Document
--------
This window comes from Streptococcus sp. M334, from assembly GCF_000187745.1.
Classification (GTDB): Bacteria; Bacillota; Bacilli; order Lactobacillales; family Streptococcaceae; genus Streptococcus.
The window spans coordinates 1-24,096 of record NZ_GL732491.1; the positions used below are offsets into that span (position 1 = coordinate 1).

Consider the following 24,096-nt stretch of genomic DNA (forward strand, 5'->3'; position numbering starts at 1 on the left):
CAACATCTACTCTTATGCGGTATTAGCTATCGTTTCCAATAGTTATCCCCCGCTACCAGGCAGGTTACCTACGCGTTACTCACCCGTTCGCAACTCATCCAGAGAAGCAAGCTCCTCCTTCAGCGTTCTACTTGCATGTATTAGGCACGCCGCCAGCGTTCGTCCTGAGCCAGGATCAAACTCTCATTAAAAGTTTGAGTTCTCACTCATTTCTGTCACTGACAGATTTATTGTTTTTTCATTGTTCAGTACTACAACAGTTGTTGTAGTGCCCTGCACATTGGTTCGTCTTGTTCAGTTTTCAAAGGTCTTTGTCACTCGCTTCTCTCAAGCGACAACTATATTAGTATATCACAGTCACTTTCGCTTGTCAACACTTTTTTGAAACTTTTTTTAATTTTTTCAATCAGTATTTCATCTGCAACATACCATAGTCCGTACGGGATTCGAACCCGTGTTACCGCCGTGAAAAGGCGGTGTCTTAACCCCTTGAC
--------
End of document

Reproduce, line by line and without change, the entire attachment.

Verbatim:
This window comes from Streptococcus sp. M334, from assembly GCF_000187745.1.
Classification (GTDB): Bacteria; Bacillota; Bacilli; order Lactobacillales; family Streptococcaceae; genus Streptococcus.
The window spans coordinates 1-24,096 of record NZ_GL732491.1; the positions used below are offsets into that span (position 1 = coordinate 1).

Consider the following 24,096-nt stretch of genomic DNA (forward strand, 5'->3'; position numbering starts at 1 on the left):
CAACATCTACTCTTATGCGGTATTAGCTATCGTTTCCAATAGTTATCCCCCGCTACCAGGCAGGTTACCTACGCGTTACTCACCCGTTCGCAACTCATCCAGAGAAGCAAGCTCCTCCTTCAGCGTTCTACTTGCATGTATTAGGCACGCCGCCAGCGTTCGTCCTGAGCCAGGATCAAACTCTCATTAAAAGTTTGAGTTCTCACTCATTTCTGTCACTGACAGATTTATTGTTTTTTCATTGTTCAGTACTACAACAGTTGTTGTAGTGCCCTGCACATTGGTTCGTCTTGTTCAGTTTTCAAAGGTCTTTGTCACTCGCTTCTCTCAAGCGACAACTATATTAGTATATCACAGTCACTTTCGCTTGTCAACACTTTTTTGAAACTTTTTTTAATTTTTTCAATCAGTATTTCATCTGCAACATACCATAGTCCGTACGGGATTCGAACCCGTGTTACCGCCGTGAAAAGGCGGTGTCTTAACCCCTTGAC